Head and Neck Squamous Cell Carcinoma: KOL Insight

Head and Neck Squamous Cell Carcinoma: KOL Insight

Code: FW-21072016-01 | Published: Mar-2016 | Pages: 0 | FirstWord
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Immunotherapies are about to transform HNSCC treatment. Can one brand corner the market?

Key opinion leaders (KOLs) say immunotherapies will transform the head and neck squamous cell carcinoma (HNSCC) landscape. But until Phase III trial results are in, there’s no consensus about where they’ll fit into the treatment algorithm—and whether any one brand can corner the market.

Find out what KOLs think in FirstWord’s new report, KOL Insight: HNSCC

You’ll learn how immunotherapies are likely to be used, and how they’ll compete with current treatments and other pipeline drugs. You’ll also get KOLs’ candid thoughts on the innovative clinical trials shaping key HNSCC treatment decisions.

View: North American KOLs and EU KOLs
Plus: Order the report today and you’ll receive three quarterly FirstWord Therapy Trends Update Bulletins absolutely free!
“…the current impression in the US is that everything will change in the immunotherapy era.”

Answering key questions

The report covers 8 pipeline HNSCC immunotherapies and targeted agents, as well as Erbitux—a current standard-of-care treatment:

EGFR Inhibitors

Erbitux (cetuximab; Eli Lilly/Merck): What limits the use of Erbitux in first-line HNSCC treatment?
Gilotrif/Giotrif (afatinib; Boehringer Ingelheim): Could Gilotrif/Giotrif potentially be used as a maintenance therapy?
Tarceva (erlotinib; Astellas/Roche): What factors will decide Tarceva’s future in HNSCC treatment?


Durvalumab (MEDI4736; AstraZeneca): Are clinical or business factors more likely to dictate durvalumab’s competitive success?
Keytruda (pembrolizumab; Merck & Co.): Which clinical trials are shaping KOLs’ view of Keytruda as an HNSCC treatment?
Multikine (Leukocyte interleukin, CEL-SCI): What do KOLS say CEL-SCI can do to increase Multikine’s chances for success?
Opdivo (nivolumab; Bristol-Myers Squibb): What kind of uptake do KOLs foresee for Opdivo in recurrent/metastatic HNSCC treatment?

Other Treatments

Avastin (bevacizumab; Genentech/Roche: How will Avastin’s risk/benefit profile affect its potential use in HNSCC treatment?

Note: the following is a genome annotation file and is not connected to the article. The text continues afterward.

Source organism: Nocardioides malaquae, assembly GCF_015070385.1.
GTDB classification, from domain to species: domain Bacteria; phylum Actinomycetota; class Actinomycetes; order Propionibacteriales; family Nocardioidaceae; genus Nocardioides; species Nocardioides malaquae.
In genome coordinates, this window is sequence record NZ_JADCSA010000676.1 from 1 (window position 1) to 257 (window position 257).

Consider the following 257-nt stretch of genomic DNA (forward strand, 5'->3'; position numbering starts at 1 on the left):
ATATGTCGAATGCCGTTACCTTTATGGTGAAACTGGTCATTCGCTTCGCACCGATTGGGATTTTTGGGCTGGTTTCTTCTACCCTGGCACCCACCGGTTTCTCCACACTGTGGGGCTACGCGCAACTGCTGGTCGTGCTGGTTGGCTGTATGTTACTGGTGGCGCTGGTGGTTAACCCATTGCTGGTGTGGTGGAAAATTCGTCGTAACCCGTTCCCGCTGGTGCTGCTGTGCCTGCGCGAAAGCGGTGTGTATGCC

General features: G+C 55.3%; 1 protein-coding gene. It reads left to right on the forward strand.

Reolysin (pelareorep; Oncolytics Biotech): Why are KOLs divided about Reolysin’s prospects as an HNSCC treatment?

Top takeaways

Immunotherapies will transform HNSCC treatment. The question is how? Find out where KOLs expect them to be positioned in the treatment algorithm as Phase III trial results come in.
Race for 1st place is on: Three pipeline checkpoint inhibitors are vying for top spot. What will it take for one brand to gain a competitive edge?
Bold commercial strategies: Immunotherapy manufacturers are taking bold—and very different—approaches to positioning their products. Whose will pay off?
Clinical trials are key: Innovative clinical trials like RTOG-1016, KEYNOTE-048, KESTREL, CheckMate-141, and others will dictate important treatment decisions. Find out how.
Erbitux use likely to change: KOLs see untapped opportunities for Erbitux in HNSCC treatment. Find out what they are, and whether they’ll offset competition from immunotherapies.
Challenging market for New EGFR inhibitors: Can EGFR-TKIs gain a foothold in HNSCC treatment? Find out whether KOL’s think they can overcome the obstacles standing in their way.
Modest expectations for other approaches: KOLs see less potential for other pipeline drugs, but say that specific applications may help some of them find a niche.
Early days for biomarkers: KOLs expect biomarkers to play an important role in HNSCC treatment. Learn how they view early efforts to use PD-L1 as a biomarker.
“How to best incorporate immunotherapies
will be the key challenge for the future.”
- US Key Opinion Leader

Key issues explored

Unmet need: The defining characteristic of HNSCC treatment, unmet need is most acute for recurrent/metastatic and HPV-negative HNSCC.
KOLs welcome immunotherapies: In an area plagued by high levels of unmet need, KOLs say immunotherapies—especially checkpoint inhibitors—offer much-needed options.